Graduation Year

2011

Document Type

Thesis

Degree

M.A.

Degree Granting Department

Geography, Environment and Planning

Major Professor

Jayajit Chakraborty

Keywords

Environmental Justice, ethnicity, GIS, multivariate regression, race

Abstract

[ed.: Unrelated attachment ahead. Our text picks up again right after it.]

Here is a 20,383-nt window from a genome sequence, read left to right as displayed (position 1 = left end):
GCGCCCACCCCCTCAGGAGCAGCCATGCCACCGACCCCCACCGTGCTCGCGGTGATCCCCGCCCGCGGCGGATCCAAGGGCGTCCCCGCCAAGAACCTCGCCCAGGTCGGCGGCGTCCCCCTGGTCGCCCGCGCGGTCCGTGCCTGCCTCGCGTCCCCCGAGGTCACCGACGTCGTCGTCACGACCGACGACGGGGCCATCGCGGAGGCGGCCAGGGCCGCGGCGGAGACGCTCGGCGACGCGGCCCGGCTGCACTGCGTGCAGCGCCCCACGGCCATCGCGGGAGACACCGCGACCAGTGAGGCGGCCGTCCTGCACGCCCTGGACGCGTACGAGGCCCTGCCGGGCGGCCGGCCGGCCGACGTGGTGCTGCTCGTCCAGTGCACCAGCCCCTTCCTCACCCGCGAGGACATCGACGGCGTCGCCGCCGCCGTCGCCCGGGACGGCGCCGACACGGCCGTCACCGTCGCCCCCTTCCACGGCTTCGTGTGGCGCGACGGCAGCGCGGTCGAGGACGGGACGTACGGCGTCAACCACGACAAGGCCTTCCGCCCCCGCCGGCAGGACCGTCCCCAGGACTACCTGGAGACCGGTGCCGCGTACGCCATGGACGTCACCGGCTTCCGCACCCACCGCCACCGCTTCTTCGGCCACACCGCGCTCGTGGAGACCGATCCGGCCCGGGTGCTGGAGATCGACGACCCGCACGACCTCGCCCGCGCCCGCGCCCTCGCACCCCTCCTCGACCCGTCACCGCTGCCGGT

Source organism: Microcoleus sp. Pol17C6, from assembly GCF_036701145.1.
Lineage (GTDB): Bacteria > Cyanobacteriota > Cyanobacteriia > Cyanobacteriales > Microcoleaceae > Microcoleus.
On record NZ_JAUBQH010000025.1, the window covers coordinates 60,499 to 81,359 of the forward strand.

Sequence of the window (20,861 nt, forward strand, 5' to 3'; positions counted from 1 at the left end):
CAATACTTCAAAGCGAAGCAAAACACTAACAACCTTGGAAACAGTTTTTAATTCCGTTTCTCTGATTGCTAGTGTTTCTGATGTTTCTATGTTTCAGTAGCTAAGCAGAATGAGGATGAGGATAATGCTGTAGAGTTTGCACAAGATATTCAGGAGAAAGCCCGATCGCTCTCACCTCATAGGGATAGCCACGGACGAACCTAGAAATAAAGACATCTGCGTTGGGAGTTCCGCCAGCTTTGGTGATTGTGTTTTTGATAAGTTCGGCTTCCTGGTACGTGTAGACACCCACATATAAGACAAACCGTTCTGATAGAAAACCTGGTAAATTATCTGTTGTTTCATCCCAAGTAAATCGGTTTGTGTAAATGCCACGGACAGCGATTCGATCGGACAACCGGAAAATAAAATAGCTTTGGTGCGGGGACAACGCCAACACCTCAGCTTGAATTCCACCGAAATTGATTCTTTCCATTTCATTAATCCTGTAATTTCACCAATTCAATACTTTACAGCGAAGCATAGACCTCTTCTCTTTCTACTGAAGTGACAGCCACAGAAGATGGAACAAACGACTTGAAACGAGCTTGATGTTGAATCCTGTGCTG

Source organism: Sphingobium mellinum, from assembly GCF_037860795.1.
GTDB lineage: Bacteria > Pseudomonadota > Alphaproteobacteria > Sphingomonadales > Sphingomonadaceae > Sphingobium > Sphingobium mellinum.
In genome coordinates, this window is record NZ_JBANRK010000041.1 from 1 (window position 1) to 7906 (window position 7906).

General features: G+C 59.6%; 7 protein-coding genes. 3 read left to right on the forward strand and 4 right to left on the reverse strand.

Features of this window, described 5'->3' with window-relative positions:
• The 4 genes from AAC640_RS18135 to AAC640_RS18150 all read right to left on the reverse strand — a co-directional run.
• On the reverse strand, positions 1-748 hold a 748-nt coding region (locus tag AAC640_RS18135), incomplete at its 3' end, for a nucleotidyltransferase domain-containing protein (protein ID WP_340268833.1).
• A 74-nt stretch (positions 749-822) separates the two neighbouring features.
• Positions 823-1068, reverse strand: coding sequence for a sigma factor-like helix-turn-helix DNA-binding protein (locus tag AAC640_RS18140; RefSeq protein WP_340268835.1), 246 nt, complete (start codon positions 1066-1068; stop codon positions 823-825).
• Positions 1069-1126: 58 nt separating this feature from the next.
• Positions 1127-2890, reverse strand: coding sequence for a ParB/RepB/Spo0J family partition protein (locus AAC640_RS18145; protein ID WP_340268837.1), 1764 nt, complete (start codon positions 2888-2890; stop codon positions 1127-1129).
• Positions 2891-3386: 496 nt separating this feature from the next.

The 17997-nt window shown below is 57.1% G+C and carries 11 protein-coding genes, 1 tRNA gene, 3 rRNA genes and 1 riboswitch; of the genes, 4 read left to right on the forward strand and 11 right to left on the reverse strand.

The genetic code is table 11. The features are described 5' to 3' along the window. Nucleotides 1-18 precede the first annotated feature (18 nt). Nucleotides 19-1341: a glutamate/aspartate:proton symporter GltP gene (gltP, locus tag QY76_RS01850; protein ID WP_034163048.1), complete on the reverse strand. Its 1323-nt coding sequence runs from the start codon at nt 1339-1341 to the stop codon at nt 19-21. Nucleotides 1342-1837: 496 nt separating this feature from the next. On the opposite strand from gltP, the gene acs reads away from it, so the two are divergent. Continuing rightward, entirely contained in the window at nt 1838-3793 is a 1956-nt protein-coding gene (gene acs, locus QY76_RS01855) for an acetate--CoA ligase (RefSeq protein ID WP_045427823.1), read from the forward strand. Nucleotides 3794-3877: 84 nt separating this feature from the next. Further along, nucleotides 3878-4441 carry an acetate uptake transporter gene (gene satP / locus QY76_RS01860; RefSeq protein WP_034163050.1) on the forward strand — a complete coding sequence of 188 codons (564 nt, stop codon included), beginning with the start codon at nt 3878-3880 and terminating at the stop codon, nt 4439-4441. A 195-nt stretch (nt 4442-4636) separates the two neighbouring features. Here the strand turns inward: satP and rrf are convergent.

Although environmental justice research has traditionally focused on environmental disamenities and health hazards, recent studies have begun to examine social inequities in the distribution of urban amenities such as street trees and parks that provide several direct and indirect health benefits to local residents. This thesis adds to this knowledge by evaluating distributional inequities in both distribution and access to parks in Pinellas County, the most densely populated and one of the most racially segregated counties in Florida. An important objective was to determine if neighborhoods with lower levels of park access are more likely to contain a significantly higher proportion of racial/ethnic minorities and low-income residents. The analysis uses precise locations of parks, street network data, and block group level census socio-demographic information. Parks are classified into three categories based on park size (acres). For the first research question, park service areas are constructed to determine the socio-demographic composition of residents closest to each park based on a 400-meter walking distance along the road network. Park service areas allow the calculation of potential park congestion, in acres per person, and the analysis of statistical associations between socio-demographic characteristics and park acreage. The results indicate less congested parks and higher acreage for racial/ethnic minority residents and those below poverty level, with respect to White residents and those above the poverty level. The second research question examines inequities in the geography of park access as measured through the creation of network-based buffer zones based on walking distances from each park. Statistical analysis, including basic comparisons and a multivariate least squares regression, indicate significantly lower accessibility to parks for residents who are Hispanic and 65 or more years in age. Parks are significantly more accessible to neighborhoods containing a higher proportion of individuals in poverty, vacant houses, and those within the cities of Clearwater or St. Petersburg. This research contributes to a growing body of literature on park inequity by using walking distances on local streets to define park service areas and focusing on an urban area (Pinellas County, Florida) that has not been examined in past studies of environmental justice.

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